Northampton

German prince died after Northamptonshire horse fall

Prince and friends Image copyright Alexander Fiske-Harrison
Image caption Prince Georg Constantin (left) was an experienced horse rider

The death of a German prince who fell from a horse he was riding was accidental, an inquest has heard.

Prince Georg Constantin von Sachen Weimar Eisenach, 41, died on 9 June at Apethorpe Palace in Northamptonshire.

Northampton Coroner's Court heard he was riding at walking pace with his friend Baron von Pfetten at the time.

The prince suffered severe chest injuries in the accident, but what caused him to fall from the animal remains unknown.

The inquest heard that Prince Georg, an experienced rider, had enjoyed good health and played contact sport throughout his life.

On the day of his death, he had driven from Germany to stay with his friend, and the pair had set out on a hack at about 20:00 BST.

Both were wearing appropriate riding equipment including helmets.

Baron von Pfetten, the owner of Apethorpe Palace, told the inquest he was riding in front, with Prince Georg behind him.

Image caption Apethorpe Palace is a Jacobean country house near Oundle in East Northamptonshire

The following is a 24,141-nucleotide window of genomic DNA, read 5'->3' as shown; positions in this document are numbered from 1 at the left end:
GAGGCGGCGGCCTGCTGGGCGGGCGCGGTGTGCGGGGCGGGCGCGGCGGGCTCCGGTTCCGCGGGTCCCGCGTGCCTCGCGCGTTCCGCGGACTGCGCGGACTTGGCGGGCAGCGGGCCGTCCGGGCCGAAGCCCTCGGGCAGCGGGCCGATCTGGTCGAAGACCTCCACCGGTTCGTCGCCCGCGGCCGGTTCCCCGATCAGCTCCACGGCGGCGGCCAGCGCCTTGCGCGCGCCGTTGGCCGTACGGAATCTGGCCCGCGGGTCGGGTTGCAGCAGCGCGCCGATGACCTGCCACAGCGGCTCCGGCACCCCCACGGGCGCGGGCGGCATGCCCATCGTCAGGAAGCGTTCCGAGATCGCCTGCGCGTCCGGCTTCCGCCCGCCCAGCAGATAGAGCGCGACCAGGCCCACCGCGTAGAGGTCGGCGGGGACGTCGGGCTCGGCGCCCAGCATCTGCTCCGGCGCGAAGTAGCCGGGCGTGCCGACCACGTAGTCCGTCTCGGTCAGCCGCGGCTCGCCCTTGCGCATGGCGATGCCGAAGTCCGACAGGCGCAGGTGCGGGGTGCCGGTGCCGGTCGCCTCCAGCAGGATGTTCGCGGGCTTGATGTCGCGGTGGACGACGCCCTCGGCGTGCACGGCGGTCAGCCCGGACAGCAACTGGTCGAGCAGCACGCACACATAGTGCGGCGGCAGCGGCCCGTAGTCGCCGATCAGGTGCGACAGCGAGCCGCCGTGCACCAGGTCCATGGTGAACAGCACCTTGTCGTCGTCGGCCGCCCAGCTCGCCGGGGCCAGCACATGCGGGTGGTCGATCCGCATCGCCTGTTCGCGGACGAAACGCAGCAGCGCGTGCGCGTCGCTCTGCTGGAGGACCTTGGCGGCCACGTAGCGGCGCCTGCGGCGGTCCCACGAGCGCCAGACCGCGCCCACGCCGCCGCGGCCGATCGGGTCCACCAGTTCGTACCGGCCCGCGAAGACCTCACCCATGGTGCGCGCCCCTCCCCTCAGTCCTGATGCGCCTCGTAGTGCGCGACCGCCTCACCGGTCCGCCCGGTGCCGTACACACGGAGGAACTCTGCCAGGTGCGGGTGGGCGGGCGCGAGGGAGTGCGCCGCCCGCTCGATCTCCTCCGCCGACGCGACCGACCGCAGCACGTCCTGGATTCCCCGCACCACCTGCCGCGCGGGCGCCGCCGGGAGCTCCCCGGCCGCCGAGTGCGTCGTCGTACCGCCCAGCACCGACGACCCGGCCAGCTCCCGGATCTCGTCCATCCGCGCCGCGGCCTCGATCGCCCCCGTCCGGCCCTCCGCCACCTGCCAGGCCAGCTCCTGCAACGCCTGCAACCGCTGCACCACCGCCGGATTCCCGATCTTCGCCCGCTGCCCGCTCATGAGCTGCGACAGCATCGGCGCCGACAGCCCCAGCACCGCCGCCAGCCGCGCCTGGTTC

The baron said he first realised something had happened when his horse acted in a manner he described as "frisky".

Despite not having heard shouts, he noticed that the prince had fallen and was lying unresponsive on his back.

Two East of England ambulance crews attended, but Prince Georg was declared dead at about 21:25 that evening.

A post-mortem examination found he had suffered severe chest trauma, including broken ribs and a fracture to the breast bone consistent with severe blunt force.

In a statement read to the court, the prince's sister, Desiree Hoesnbroech said the family had been "moved by the number of people who had been in contact to share their condolences".

She said her brother, who studied economics at the University of St Andrews before embarking on a career in finance, was an "excellent rider" who also enjoyed rugby, golf and was committed to charity work.

Recording a verdict of accidental death, Northamptonshire coroner Anne Pember said it was clear that the prince had "died doing something he loved".

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